Just for fun, let's show that we can also decrease the internal precision down to only 2 significant digits:
prompt> java javaagent:cojac.jar="Rb 2" HelloMrCojac
3.3 3.3
3.3 3.3
3.3 3.3
3.3  Number model "Interval computation"
The traditional float/double types compute approximate results (due to possible rounding), but they can give no information at all about how far we get from the "true" mathematical result. The idea behind the interval computation technique of reliable computing is to represent numbers with an interval that is guaranteed to hold the true result, thus keeping track of the possible error margin.
Our Interval wrapper is a toy realization of this technique. Internally, we emit a warning whenever the relative error of a number goes beyond a certain threshold (that can be adjusted via an option).
This wrapper is activated with the option Ri
. Two additional magic methods are defined for this model:
public static double COJAC_MAGIC_relativeError(double n);
public static double COJAC_MAGIC_width(double n); // interval width maxmin
For now, we are yet far from the quality of a good "interval computation" library. For instance, we systematically round up/down instead of adjusting the rounding mode. Nevertheless, the strength and simplicity of the automatic wrapping should not be underestimated.
3.4  Number model "Discrete stochastic arithmetic"
Interval computation is known to offer strong guarantees, but also to be overly pessimistic in the estimation of the relative error (the interval is often far wider than needed). Discrete stochastic arithmetic is an interesting alternative: roughly, the idea is to keep 3 versions of every arithmetic result, each corresponding to the application of a rounding mode chosen randomly. An unstable computation has a high probability of producing 3 manifestly divergent results, and the relative error can be estimated.
For the moment, we don't follow the fullstrength theory behind stochastic arithmetic, and simply round up/down randomly. We claim again that the real breakthrough lies in the ease of our tool, which helps experimenting with the model.
This wrapper is activated with the option Rs
.
That wrapper offers the same magic methods as our interval computation model,
and is similar in its way of signaling high relative errors.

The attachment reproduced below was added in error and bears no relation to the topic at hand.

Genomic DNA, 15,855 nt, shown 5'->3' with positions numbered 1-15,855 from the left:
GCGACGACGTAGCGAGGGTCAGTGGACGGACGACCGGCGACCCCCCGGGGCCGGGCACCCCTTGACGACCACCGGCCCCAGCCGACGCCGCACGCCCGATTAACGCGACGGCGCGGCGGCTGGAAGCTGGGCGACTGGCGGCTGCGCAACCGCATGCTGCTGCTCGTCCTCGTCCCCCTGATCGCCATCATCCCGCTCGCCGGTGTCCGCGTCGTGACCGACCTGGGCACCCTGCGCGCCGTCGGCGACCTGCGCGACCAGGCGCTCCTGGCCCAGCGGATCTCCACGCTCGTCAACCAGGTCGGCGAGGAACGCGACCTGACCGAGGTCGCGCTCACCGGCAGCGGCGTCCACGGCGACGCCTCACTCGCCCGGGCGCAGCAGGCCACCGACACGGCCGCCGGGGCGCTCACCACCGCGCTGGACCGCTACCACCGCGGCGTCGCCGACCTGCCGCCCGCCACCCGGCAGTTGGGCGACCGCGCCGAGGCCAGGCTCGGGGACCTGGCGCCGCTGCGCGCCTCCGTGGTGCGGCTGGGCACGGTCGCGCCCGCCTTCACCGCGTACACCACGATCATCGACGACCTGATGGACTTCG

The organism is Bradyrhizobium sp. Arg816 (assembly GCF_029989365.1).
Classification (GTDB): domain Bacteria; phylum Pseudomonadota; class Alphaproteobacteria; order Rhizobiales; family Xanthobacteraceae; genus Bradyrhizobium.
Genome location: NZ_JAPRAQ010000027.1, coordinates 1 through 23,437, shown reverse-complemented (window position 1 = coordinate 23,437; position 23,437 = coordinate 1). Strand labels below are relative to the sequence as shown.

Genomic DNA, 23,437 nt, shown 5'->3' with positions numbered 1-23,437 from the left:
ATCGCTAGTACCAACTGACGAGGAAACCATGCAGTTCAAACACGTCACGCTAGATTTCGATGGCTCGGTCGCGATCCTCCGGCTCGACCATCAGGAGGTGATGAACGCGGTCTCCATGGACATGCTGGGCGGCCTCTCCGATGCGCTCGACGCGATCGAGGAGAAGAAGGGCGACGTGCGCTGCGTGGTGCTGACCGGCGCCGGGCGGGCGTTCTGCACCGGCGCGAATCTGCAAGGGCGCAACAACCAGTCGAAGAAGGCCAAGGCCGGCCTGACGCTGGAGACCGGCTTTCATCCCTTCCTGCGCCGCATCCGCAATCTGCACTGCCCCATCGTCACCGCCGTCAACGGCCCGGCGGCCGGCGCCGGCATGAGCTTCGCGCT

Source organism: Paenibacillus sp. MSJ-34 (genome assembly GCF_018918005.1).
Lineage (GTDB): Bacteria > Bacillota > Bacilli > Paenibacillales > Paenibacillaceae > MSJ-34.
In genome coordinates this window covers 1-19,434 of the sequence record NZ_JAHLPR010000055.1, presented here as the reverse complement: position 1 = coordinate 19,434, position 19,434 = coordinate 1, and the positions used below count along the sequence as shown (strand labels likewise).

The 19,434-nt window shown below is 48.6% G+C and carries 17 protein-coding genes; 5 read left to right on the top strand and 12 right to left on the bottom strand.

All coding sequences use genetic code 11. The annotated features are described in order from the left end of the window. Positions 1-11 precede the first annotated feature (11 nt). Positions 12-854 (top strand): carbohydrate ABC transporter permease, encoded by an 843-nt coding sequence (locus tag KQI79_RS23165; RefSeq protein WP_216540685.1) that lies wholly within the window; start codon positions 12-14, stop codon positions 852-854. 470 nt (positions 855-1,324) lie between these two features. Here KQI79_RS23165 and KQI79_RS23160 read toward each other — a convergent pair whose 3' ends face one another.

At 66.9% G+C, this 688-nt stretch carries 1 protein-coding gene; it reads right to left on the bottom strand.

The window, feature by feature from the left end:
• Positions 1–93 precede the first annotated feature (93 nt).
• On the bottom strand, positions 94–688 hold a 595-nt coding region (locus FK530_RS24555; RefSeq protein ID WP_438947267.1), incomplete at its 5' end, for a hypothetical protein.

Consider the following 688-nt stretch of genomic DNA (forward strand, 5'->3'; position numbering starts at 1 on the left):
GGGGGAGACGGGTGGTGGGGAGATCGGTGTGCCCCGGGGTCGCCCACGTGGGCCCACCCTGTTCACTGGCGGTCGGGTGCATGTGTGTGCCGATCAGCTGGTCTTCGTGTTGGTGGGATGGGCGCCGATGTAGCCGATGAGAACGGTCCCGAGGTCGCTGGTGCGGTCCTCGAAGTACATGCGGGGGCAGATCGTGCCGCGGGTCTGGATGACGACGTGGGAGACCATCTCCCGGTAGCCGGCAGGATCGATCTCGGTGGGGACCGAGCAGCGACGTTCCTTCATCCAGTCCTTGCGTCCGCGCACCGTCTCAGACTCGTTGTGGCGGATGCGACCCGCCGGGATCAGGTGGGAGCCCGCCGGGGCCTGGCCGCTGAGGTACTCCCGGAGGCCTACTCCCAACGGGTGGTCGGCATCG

3.5  Number model "Automatic differentiation"
Automatic differentiation is an awesome idea (never heard of it? You should have a look!). One reason the technique is not in widespread use lies in the fact that there is a lack of simple tools that can show its power. We pretend that the situation dramatically changes thanks to COJAC.
This wrapper is activated with the option Ra
.
Here are the magic methods that are provided:
public static double COJAC_MAGIC_getDerivation(double a);
public static double COJAC_MAGIC_asDerivationTarget(double a);
Let's show them in action with a small example.
public class DerivationDemo {
public static double COJAC_MAGIC_getDerivation(double a) { return 0; }
public static double COJAC_MAGIC_asDerivationTarget(double a) { return a; }
static double someFunction(double x, double a, double b) {
double res=a*x*x; // the computation can be complex,
res = res + b*x; // with loops, calls, recursion etc.
res = res + 1;
return res; // f: a X^2 + b X + 1 f': 2aX + b
}
public static void main(String[] args) {
double x=2;
x=COJAC_MAGIC_asDerivationTarget(x); // we'll compute df/dx
double y=someFunction(x, 3, 4);
System.out.println("f(2): "+y);
System.out.println("f'(2): "+COJAC_MAGIC_getDerivation(y));
}
And we run it with the appropriate Derivation wrapper:
prompt> java javaagent:cojac.jar="Ra" DerivationDemo
f(x): 21.0
f'(x): 16.0
As you can check, the results are those expected!
4  Detailed usage
Here is the full manpagelike description of COJAC, as produced by the help argument (java javaagent:cojac.jar="h"
):
usage: java javaagent:cojac.jar="[OPTIONS]" YourApp [appArgs]
(version 1.4  2015 Oct 21)
Two nice tools to enrich Java arithmetic capabilities, onthefly:
 Numerical Problem Sniffer: detects and signals arithmetic poisons like integer
overflows, smearing and catastrophic cancellation, NaN or infinite results.
 Enriching Wrapper for float/double: wraps every double/float in richer objects.
Current models include BigDecimal (you choose the precision), interval computation,
discrete stochastic arithmetic, and even automatic differentiation.
 OPTIONS 
Ca,all Sniff everywhere (this is the default behavior)
Ccasts Sniff in casts opcodes
Cdoubles Sniff in doubles opcodes
Cfloats Sniff in floats opcodes
Cints Sniff in ints opcodes
Clongs Sniff in longs opcodes
Cmath Sniff in (Strict)Math.xyz() methods
Cn,none Don't sniff at all